If we go deeper, we will find complete identification of apparently different senses. The following passage amply proves our point:

"The word is Guru and the mind (which is focussed on it continually) is the disciple. By dwelling on the ineffable one, on Him the eternal Guru-Gopal, I remain detached, it is only through the word that I dwell on Him and so through the Guru, the fire of ego is extinguished.[3]

The passage quoted above gives the meaning of forty- fourth verse of Siddh Gosht that brings out this identity not just with the pronouncement that the Word is the Guru but also with reference to the Guru-Gopal. God Himself is Truth.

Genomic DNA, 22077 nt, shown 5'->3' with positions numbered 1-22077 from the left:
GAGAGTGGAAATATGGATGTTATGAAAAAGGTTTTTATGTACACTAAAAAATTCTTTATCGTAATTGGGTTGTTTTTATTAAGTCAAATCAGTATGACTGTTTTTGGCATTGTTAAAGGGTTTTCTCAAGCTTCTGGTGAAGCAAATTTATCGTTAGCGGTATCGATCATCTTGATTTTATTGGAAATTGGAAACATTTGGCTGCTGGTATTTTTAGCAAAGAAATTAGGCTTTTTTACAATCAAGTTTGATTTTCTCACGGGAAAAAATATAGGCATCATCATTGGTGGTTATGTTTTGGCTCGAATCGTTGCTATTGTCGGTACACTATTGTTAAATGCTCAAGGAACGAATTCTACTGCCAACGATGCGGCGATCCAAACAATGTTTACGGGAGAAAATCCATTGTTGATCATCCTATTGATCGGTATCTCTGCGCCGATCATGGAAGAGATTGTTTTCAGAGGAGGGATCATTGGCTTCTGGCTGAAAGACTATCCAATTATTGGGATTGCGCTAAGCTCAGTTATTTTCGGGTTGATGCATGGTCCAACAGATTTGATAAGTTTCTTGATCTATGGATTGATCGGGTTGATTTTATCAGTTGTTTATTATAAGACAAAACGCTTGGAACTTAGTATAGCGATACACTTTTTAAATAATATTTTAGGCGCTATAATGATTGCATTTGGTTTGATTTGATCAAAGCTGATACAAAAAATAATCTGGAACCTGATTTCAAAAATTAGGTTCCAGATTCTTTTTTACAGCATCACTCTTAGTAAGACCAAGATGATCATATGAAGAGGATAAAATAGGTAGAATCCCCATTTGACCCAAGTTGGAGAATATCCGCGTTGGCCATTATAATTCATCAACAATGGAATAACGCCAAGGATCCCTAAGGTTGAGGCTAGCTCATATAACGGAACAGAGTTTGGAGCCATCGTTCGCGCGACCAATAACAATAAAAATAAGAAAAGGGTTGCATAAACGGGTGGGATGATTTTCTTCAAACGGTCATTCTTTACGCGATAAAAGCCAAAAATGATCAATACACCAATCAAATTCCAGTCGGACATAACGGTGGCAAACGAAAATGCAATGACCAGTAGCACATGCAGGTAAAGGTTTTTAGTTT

Closely connected with the above definition of the Guru is the question "Were the Sikh Gurus not Gurus?" They were Gurus by all visions because they were the perfect personalities embodying 'The Truth' and conveying only the Truth. Their persons, in themselves, were not Gurus. This fact the Gurus themselves brought home to the people by example, and precepts.

It is stated in the old Janam Sakhi that when Guru Nanak finally resolved to make Bhai Lehna his successor, he placed five paisa before him and bowed before him. In the Tikke di Var (Coronation Ode) we are told that "Guru Nanak's bowing to Bhai Lehna (Guru Angad) reversed the order of things." It shows that from the very beginning the impersonal character of guruship had been recognised. The physical personality of the Guru was detached from the spirit of Guruship which was to be regarded as one, indivisible and even continuous.